With California’s initiatives to be certified today, more than 100 groups oppose the misleading prescription drug contracting measure

Independent experts warn measure could increase prescription costs, reduce access to medicines and harm our nation’s veterans.

SACRAMENTO – With news expected later today from the Secretary of State certifying the final number of initiatives on the November ballot, the list of influential California organizations officially opposed to one measure sure to be included continues to grow.

More than one hundred groups now oppose the Misleading Drug Contracting Measure, including the California Medical Association; Veterans of Foreign Wars, Department of California; American Congress of Obstetricians and Gynecologists, District IX; California Taxpayers’ Association; California Association of Rural Health Clinics and dozens of other patient advocacy, health care, veterans, labor, business, civil rights, taxpayer and senior groups.

Experts warn the drug contracting measure will harm veterans and reduce patient access to needed medicines, while imposing new bureaucracy, red tape and lawsuits that will cost taxpayers.

The California Public Employee Retirement System (CalPERS), the nonpartisan Legislative Analyst’s Office (LAO), and HIV and hepatitis C advocacy groups, all of which are neutral on the measure, have raised significant concerns:

  • The Legislative Analyst Office’s report to the legislature says: “The measure could endanger the supplemental rebates that (the State Department of Health Care Services) DHCS collects from drug manufacturers… In such circumstances, the measure could raise DHCS spending on prescription drugs.”
  • A recent CalPERS staff analysis warns the measure “would drastically change the current drug purchasing landscape and could result in unintended consequences,” and could lead to “decreased access to certain drugs for CalPERS members.”
  • Project Inform, the San Francisco AIDS FoundationAIDS Project Los Angeles and the Los Angeles LGBT Center, groups serving people living with and affected by HIV and hepatitis C, are officially neutral on the ballot measure but have raised concerns about the initiative. In a policy paper analyzing the measure, they raise red flags:
    • “The initiative does not include any provisions that would lower the cost of prescription drugs for consumers.”
    • “It is unclear whether the initiative would result in cost savings to the state”
    • “This initiative could actually increase the price of drugs in a number of public programs, including (AIDS Drug Assistance Program) ADAP, Medi-Cal, the VA, and California’s prison system.”

Patient advocacy, veterans and health groups opposed to the measure also have identified problems:

  • The California Medical Association: “the measure would result in a new bureaucratic prior approval process that could interfere with patient access to the medicines they need.”
  • The California Association of Rural Health clinics: “the measure could actually increase prescription drug costs for the state’s Medi-Cal program, which serves low-income families who make up the majority of the patients we serve.”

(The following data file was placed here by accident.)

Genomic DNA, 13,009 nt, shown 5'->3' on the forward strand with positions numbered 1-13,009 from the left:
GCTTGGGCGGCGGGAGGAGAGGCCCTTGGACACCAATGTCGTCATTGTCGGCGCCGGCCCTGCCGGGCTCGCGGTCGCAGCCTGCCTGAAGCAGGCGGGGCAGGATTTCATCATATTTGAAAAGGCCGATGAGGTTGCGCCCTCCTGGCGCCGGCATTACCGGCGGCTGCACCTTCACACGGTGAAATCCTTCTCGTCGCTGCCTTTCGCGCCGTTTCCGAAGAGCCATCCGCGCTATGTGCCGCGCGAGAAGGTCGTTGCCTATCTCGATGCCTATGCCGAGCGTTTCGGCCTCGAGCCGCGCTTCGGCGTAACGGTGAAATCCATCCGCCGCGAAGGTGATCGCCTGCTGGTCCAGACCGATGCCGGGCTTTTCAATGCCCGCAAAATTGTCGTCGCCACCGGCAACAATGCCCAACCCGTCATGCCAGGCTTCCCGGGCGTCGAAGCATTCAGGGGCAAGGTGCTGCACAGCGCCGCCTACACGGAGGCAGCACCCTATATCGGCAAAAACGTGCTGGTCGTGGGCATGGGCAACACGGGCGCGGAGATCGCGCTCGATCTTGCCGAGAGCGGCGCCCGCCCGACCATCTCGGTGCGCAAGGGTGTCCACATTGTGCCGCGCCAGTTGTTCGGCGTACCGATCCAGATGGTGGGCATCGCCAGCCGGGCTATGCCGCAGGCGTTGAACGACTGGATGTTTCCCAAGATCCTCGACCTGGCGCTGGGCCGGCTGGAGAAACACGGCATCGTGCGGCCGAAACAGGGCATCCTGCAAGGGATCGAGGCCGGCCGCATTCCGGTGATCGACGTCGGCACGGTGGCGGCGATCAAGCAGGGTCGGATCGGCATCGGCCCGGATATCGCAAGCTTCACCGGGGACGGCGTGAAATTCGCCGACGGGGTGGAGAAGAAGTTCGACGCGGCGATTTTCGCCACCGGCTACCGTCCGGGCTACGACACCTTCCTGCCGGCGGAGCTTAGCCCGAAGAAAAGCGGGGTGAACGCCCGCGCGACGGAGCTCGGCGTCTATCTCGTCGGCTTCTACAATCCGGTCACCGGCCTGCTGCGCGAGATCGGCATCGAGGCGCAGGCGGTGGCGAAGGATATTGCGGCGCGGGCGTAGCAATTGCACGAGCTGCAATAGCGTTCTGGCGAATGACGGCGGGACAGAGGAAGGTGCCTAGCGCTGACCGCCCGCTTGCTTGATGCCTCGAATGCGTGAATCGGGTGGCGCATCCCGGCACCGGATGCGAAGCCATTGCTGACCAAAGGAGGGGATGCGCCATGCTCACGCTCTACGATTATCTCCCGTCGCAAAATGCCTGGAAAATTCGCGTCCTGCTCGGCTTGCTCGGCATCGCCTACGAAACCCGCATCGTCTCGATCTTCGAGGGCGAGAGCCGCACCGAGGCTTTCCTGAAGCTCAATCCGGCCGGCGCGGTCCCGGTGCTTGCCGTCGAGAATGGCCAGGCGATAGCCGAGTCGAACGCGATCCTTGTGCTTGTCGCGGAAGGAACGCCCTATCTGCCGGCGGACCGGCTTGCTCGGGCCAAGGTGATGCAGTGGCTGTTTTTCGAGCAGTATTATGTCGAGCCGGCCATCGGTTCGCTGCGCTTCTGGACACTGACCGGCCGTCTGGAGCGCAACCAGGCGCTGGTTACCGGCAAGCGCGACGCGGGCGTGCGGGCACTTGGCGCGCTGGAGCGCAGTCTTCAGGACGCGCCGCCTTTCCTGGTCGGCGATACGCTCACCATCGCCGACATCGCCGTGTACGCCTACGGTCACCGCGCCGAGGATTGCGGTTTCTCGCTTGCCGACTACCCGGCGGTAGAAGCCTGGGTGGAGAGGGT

• Veterans of Foreign Wars, Department of California: “America’s uniformed service members lay their lives on the line to protect our country. In recognition of their service, they are afforded certain unique benefits. This measure ignores their sacrifice. It seeks to extend the special prescription medicine discounts given to veterans to some state purchasing programs. This could increase prescription drug costs for the U.S. Department of Veterans Affairs and ultimately for veterans, retirees and military families.”


The controversial promoter behind this measure runs an organization, the AIDS Healthcare Foundation (AHF), which brought in more than $1 billion in revenue last year through prescription drug sales and operating health insurance plans. AHF also operates a Medi-Cal managed care plan in California called PHC or Positive Healthcare California. Yet the proponent specifically exempted Medi-Cal managed care plans from the provisions of the California initiative.

And in five separate government audits, his organization was found to have overcharged Los Angeles County by more than $6 million. In addition, his organization is currently suing the state so it can charge more for prescription drugs.


The flawed ballot measure would prohibit the state from entering into contracts to purchase prescription drugs unless the prices are the same or lower than the special discounts provided to the US Department of Veterans Affairs (VA) and our nation’s veterans.

However, the measure would likely invalidate existing contracts the state has negotiated with pharmaceutical manufacturers, increasing state costs for prescription drugs by tens of millions of dollars and reducing funding for Medi-Cal, the state’s largest low-income health care program. The measure could also result in more physician paperwork and more bureaucratic hassle for patients, limiting or delaying access to prescription drugs.

The proposition only covers a handful of state government programs affecting barely 12% of Californians, including some state government workers and state prisoners. More than 88% of Californians are excluded. Patients served by Covered California, more than 10 million low-income people in the Medi-Cal program and 20 million Californians who have private health insurance all would be excluded.